Chameleons are fascinating pets, but have much higher care standards and require more time and monetary investment than many people think. They are very sensitive animals and even small changes to their husbandry can have tremendous effects.
Can I put some chameleons in my old aquarium?
Screened enclosures are required for chameleons; they need fresh air. They are also arboreal, so vertically-oriented screened enclosures are ideal, with branches and plants and plenty of room to climb. However, chameleons need to be housed alone; they do not like living with others.
Do I need a special light?
Yes! Chameleons require UV rays for calcium absorption and warm temperatures to digest. Some brands of UVA/UVB bulbs can be unreliable and may not have the advertised UV output, so we recommend Arcadia or MegaRay brand UV bulbs. Mercury vapor UV bulbs work well, as they have strong UV rays and produce a significant amount of heat to provide a quality basking spot! They should be on a schedule of 12 hours of UV light and 12 hours of nighttime. Just make sure the light isn’t passing through glass or acrylic; these barriers cut out the UV rays. To maintain warmer temperatures overnight, try a ceramic heat emitter (CHE), which provides heat but no light!
What kind of substrate do I put in the bottom of their enclosure?
Ideally, none! Providing minimal substrate, such as paper towel or newspaper, is usually best for chameleons. It is easy to clean and they can’t mistakenly ingest pieces of substrate when hunting. In any case, they shouldn’t be spending much time on the floor of their enclosure; if they are, it’s time to see a veterinarian!
Can I just feed my chameleon crickets?
Variety is the spice of life! Not only will a varied diet keep your pet interested, but each kind of feeder provides different nutrients! Dubia roaches, mealworms, and superworms are staples you can find at most pet supply stores. Other great feeder insects you can find at specialty shops and online are phoenix worms, soldier fly larvae, wax worms, and even stick bugs! Avoid hornworms, as they have high levels of calcium and phosphorus that can lead to nutritional imbalance. Make sure you get your feeder bugs from reliable sources to avoid disease and parasites!
How do I feed my chameleon without feeder insects climbing all over the enclosure?
Be careful with feeder insects–roaming crickets may try to munch on your chameleon, especially their toes! Tong-feeding can be time-consuming, but allows you to monitor your animal’s exact intake. If you need to leave feeder insects in the enclosure, you can try cup-feeding! Take a deep cup with smooth sides (so the insects can’t climb out) and place feeders securely inside. You can use a cup deep enough that crickets cannot jump out, and/or remove the large leaping legs from the crickets before placing them in the container. Placing crickets in the refrigerator for up to 10 minutes slows them down enough to handle them; cold puts them into an almost comatose state! This way, the chameleon can still hunt them, but the bugs are limited to a small area and cannot harm your animal!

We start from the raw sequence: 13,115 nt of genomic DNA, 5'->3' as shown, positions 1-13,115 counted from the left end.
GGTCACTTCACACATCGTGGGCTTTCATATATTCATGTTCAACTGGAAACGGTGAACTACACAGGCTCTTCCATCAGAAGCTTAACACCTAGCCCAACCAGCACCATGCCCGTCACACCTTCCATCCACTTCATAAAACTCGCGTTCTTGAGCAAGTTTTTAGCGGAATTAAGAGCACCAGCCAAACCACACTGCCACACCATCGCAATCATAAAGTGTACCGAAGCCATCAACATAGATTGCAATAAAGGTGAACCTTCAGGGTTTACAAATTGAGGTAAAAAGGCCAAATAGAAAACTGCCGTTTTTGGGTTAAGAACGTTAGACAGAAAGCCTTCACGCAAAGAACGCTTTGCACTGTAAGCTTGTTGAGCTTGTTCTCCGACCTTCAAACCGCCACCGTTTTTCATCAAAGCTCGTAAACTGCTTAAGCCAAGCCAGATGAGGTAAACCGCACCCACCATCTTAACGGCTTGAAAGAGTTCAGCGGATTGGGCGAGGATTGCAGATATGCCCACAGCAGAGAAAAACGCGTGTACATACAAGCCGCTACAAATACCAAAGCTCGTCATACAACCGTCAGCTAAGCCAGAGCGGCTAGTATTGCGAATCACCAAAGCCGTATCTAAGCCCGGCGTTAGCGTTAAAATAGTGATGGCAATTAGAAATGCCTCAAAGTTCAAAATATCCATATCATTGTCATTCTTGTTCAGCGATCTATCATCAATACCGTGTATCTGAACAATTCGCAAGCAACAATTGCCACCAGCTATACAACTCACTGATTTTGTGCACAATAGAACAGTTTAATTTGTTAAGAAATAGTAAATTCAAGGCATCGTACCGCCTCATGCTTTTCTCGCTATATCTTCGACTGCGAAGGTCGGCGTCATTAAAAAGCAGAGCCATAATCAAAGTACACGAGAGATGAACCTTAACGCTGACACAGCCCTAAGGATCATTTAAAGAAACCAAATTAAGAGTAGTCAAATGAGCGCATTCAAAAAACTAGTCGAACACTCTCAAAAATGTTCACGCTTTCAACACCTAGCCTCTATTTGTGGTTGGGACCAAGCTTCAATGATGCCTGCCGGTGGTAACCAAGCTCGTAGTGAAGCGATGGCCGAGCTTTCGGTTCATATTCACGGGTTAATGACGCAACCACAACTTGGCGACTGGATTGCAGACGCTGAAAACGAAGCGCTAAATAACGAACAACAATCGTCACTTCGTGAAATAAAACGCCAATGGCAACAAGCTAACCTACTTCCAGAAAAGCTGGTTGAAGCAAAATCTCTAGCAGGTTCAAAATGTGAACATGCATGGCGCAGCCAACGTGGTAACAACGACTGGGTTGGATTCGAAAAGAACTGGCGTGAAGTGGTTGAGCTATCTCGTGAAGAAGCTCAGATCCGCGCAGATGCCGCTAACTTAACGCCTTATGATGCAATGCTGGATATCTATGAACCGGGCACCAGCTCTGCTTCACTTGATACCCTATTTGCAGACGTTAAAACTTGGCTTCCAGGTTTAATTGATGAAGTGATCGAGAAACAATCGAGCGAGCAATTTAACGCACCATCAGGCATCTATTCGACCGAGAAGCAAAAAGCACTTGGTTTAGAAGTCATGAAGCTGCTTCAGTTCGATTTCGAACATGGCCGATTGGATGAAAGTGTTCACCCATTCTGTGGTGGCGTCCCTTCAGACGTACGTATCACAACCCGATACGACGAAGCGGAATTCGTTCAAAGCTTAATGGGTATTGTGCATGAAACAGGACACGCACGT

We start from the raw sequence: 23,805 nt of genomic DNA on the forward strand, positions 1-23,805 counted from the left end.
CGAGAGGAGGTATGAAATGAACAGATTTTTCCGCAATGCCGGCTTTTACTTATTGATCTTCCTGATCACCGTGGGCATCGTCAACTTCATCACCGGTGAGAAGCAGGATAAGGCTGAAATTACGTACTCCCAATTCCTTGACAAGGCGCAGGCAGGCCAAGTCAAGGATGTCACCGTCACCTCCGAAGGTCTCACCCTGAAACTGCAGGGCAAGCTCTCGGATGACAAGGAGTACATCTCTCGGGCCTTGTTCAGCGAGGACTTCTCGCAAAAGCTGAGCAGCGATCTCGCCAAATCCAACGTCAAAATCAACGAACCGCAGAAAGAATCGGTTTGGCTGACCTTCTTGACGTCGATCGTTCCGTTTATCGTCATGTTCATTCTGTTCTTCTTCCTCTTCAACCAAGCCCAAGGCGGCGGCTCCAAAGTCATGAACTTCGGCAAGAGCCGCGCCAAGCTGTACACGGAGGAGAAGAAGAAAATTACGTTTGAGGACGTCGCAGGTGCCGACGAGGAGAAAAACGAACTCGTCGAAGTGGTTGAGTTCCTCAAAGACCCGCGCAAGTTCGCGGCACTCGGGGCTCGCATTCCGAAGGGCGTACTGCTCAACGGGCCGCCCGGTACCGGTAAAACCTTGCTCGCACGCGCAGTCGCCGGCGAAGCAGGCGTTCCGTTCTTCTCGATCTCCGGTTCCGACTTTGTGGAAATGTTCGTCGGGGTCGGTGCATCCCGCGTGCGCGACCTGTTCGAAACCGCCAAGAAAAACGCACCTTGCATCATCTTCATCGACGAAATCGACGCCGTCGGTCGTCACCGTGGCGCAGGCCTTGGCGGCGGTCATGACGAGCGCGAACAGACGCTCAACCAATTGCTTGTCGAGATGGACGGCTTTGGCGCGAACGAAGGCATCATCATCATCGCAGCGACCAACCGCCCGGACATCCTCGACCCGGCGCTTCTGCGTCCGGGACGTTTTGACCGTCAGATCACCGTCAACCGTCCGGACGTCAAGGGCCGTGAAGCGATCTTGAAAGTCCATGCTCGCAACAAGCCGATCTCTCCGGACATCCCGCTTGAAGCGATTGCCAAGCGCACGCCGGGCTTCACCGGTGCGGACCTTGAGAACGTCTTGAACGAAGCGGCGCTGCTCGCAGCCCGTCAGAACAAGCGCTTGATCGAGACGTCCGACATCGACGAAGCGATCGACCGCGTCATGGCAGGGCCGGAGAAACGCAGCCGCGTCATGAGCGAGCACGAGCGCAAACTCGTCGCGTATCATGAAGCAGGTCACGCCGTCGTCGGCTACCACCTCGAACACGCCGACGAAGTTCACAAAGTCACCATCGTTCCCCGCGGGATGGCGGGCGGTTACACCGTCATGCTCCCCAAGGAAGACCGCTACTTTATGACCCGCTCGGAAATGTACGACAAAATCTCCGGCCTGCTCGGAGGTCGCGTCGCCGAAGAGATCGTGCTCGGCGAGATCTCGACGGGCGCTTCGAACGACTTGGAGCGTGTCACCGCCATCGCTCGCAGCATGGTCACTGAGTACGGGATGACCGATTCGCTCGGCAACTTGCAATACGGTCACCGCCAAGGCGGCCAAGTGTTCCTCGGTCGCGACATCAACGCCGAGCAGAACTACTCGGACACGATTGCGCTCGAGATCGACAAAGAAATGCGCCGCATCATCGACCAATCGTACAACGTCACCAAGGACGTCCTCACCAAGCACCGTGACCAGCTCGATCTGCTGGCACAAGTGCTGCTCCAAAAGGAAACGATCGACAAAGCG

I never see my chameleon drink from their bowl; are they dehydrated?
Probably! Chameleons do not recognize standing water and may not be getting enough water through occasional misting alone. A dripper or frequent misting system is required to stimulate your chameleon to drink.
My chameleon chews on their plants, is that okay?
Absolutely! For some species of chameleons, like Veiled Chameleons, a small portion of their diet should be greens. You can offer mixed greens or chopped vegetables in a shallow bowl. Whether or not your chameleon species eats plant material, adding ficus and hibiscus plants in their enclosure provides both snacking and climbing opportunities!
When should I take my chameleon to the vet?
Just like with our warm-blooded pets, chameleons should have an annual exam with a veterinarian to address any issues that may be arising. Yearly fecal analyses are also recommended, as they can pick up intestinal parasites from the bugs they eat! Otherwise, any changes in their eating habits, behavior, or fecal output or consistency are indicators that a vet visit is in order. Chameleons are sensitive creatures; you’ll be glad you brought them in sooner rather than later!
Written by: Lindsay Magill